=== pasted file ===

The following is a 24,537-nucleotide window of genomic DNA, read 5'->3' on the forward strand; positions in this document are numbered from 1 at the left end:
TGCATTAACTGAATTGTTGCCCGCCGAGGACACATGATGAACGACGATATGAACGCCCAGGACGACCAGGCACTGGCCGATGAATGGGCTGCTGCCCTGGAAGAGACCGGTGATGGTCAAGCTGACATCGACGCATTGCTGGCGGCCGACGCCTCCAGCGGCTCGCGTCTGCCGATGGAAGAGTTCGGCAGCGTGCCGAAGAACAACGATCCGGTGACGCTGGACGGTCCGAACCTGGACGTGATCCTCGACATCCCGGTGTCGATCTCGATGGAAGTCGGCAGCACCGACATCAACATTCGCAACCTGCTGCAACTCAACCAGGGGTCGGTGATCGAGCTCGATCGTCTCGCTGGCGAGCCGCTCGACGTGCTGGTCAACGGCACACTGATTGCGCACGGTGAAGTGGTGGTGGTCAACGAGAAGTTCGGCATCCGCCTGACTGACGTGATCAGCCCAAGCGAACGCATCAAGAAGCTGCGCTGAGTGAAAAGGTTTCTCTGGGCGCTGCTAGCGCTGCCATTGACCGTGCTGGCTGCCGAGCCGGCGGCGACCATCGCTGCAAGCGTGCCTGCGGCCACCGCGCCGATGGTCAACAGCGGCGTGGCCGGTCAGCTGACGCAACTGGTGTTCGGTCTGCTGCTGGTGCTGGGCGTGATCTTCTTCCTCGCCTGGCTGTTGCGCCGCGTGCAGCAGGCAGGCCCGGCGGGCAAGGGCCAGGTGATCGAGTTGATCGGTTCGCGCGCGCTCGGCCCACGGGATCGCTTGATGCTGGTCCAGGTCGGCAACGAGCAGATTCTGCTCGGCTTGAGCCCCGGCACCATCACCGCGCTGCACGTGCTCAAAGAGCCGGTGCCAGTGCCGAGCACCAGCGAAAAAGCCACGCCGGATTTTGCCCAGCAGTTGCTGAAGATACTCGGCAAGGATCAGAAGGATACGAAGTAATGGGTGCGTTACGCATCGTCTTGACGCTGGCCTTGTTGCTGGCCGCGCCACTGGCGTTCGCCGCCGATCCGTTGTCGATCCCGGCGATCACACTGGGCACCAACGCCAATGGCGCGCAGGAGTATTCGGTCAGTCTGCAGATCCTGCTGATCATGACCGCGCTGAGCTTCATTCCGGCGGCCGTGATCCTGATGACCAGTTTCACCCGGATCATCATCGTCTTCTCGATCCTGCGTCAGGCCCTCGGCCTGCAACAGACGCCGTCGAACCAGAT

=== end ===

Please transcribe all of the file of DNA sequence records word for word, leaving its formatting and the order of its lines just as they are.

The following is a 24,537-nucleotide window of genomic DNA, read 5'->3' on the forward strand; positions in this document are numbered from 1 at the left end:
TGCATTAACTGAATTGTTGCCCGCCGAGGACACATGATGAACGACGATATGAACGCCCAGGACGACCAGGCACTGGCCGATGAATGGGCTGCTGCCCTGGAAGAGACCGGTGATGGTCAAGCTGACATCGACGCATTGCTGGCGGCCGACGCCTCCAGCGGCTCGCGTCTGCCGATGGAAGAGTTCGGCAGCGTGCCGAAGAACAACGATCCGGTGACGCTGGACGGTCCGAACCTGGACGTGATCCTCGACATCCCGGTGTCGATCTCGATGGAAGTCGGCAGCACCGACATCAACATTCGCAACCTGCTGCAACTCAACCAGGGGTCGGTGATCGAGCTCGATCGTCTCGCTGGCGAGCCGCTCGACGTGCTGGTCAACGGCACACTGATTGCGCACGGTGAAGTGGTGGTGGTCAACGAGAAGTTCGGCATCCGCCTGACTGACGTGATCAGCCCAAGCGAACGCATCAAGAAGCTGCGCTGAGTGAAAAGGTTTCTCTGGGCGCTGCTAGCGCTGCCATTGACCGTGCTGGCTGCCGAGCCGGCGGCGACCATCGCTGCAAGCGTGCCTGCGGCCACCGCGCCGATGGTCAACAGCGGCGTGGCCGGTCAGCTGACGCAACTGGTGTTCGGTCTGCTGCTGGTGCTGGGCGTGATCTTCTTCCTCGCCTGGCTGTTGCGCCGCGTGCAGCAGGCAGGCCCGGCGGGCAAGGGCCAGGTGATCGAGTTGATCGGTTCGCGCGCGCTCGGCCCACGGGATCGCTTGATGCTGGTCCAGGTCGGCAACGAGCAGATTCTGCTCGGCTTGAGCCCCGGCACCATCACCGCGCTGCACGTGCTCAAAGAGCCGGTGCCAGTGCCGAGCACCAGCGAAAAAGCCACGCCGGATTTTGCCCAGCAGTTGCTGAAGATACTCGGCAAGGATCAGAAGGATACGAAGTAATGGGTGCGTTACGCATCGTCTTGACGCTGGCCTTGTTGCTGGCCGCGCCACTGGCGTTCGCCGCCGATCCGTTGTCGATCCCGGCGATCACACTGGGCACCAACGCCAATGGCGCGCAGGAGTATTCGGTCAGTCTGCAGATCCTGCTGATCATGACCGCGCTGAGCTTCATTCCGGCGGCCGTGATCCTGATGACCAGTTTCACCCGGATCATCATCGTCTTCTCGATCCTGCGTCAGGCCCTCGGCCTGCAACAGACGCCGTCGAACCAGAT